Figures revealed in the Scottish Parliament show that 109 people were admitted with a diagnosis of intentional self-harm in 2010-11, compared to 89 the previous year, and 83 the year before that.
They don’t include people treated solely in A&E, or incidents where the person died before reaching hospital.
The figures were revealed in answer to a question by Scottish Liberal Democrat health spokesperson Alison McInnes MSP, and showed that almost 2000 people over the age of 60 had been hospitalised for self-harm across Scotland over the past three years.
She said: “A recent study by the British Medical Journal showed that older people who self-harm are three times as likely to take their own life than are younger people who self-harm, and recommended that patients visiting A&E under these circumstances were fully assessed before being discharged.”
Carolyn Roberts, Head of Policy and Campaigns at the Scottish Association for Mental Health (SAMH), said: “Contrary to popular belief, self-harm isn’t just an issue for young people. Later in the year SAMH will be publishing research showing that the reasons people self-harm vary from coping with pressure, feeling a release or calming down: for some people self-harm is a coping strategy.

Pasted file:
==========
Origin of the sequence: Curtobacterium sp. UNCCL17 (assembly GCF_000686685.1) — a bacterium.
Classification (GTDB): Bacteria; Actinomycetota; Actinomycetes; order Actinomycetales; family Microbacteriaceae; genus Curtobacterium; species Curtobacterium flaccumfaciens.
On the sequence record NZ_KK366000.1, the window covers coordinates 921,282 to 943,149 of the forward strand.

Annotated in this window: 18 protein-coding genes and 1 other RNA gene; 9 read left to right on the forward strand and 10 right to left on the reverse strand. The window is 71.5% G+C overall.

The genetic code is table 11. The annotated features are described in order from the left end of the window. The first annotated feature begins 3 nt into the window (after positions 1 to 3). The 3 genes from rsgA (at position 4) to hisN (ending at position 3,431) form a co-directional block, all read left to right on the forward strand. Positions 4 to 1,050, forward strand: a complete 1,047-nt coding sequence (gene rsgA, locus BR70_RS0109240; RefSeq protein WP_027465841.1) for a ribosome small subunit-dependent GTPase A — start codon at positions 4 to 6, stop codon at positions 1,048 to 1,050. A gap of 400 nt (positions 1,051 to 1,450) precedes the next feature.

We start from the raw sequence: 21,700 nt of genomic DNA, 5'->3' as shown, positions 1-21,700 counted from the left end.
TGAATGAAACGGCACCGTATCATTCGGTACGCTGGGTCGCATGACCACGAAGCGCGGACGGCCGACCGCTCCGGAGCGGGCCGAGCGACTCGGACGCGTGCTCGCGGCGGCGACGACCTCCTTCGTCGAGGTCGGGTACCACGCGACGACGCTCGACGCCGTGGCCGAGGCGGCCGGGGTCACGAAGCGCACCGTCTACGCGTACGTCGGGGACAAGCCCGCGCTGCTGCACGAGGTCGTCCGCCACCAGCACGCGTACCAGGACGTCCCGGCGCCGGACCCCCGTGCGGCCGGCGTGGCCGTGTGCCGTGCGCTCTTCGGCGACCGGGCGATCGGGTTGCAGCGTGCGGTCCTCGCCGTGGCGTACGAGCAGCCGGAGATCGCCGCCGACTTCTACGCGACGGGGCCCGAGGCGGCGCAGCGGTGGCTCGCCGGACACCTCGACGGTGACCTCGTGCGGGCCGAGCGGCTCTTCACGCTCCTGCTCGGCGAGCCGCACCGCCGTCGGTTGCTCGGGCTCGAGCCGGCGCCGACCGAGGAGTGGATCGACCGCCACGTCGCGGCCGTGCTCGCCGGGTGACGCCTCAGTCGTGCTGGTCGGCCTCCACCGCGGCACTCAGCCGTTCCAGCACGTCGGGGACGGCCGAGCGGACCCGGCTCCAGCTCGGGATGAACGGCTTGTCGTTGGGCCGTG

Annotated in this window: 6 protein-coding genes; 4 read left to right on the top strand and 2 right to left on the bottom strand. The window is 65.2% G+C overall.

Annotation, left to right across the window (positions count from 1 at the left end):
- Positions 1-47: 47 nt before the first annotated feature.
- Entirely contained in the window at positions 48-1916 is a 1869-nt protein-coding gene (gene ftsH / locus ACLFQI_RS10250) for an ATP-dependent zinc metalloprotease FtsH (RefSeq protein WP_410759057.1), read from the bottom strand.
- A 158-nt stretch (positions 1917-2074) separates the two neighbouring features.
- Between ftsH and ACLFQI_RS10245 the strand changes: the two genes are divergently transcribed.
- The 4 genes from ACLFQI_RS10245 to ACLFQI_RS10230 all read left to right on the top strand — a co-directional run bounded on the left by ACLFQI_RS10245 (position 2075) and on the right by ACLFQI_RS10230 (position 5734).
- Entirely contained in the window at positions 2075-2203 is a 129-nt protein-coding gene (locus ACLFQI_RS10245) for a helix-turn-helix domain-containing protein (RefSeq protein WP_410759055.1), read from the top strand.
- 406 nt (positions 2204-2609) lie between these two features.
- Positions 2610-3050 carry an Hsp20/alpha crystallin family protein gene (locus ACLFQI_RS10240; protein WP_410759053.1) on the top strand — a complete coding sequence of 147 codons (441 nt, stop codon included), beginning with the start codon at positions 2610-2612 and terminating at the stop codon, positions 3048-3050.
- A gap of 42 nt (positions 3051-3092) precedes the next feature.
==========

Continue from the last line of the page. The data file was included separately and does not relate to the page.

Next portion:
“It’s possible that people turn to self-harm if they’re struggling to get help any other way. Today SAMH launched a new campaign, Know Where to Go, that aims to help people get help for their mental health.”
Lorna Martin, NHS Lothian’s Chief Nurse for the Royal Edinburgh Hospital and its associated services said: “There are people from all age groups who will self harm. In older people this can be associated with illnesses such as depression or dementia. Factors such as the current economic climate and the loss of a long term partner can also affect people.
“NHS Lothian follows best practice guidelines to admit someone who has attended hospital as a result of self harm to ensure a full assessment of the patient’s well being can be carried out and follow up treatment planned.”
Doug Anthoney, communication and campaigns officer for Age Scotland, said: “This appalling figure is sadly not a surprise, with one in seven older people in Scotland affected by depression. Age Scotland is particularly concerned that loneliness among older people will increase as public sector cuts start to bite and clubs and services that keep them socially connected either stop or become unaffordable.”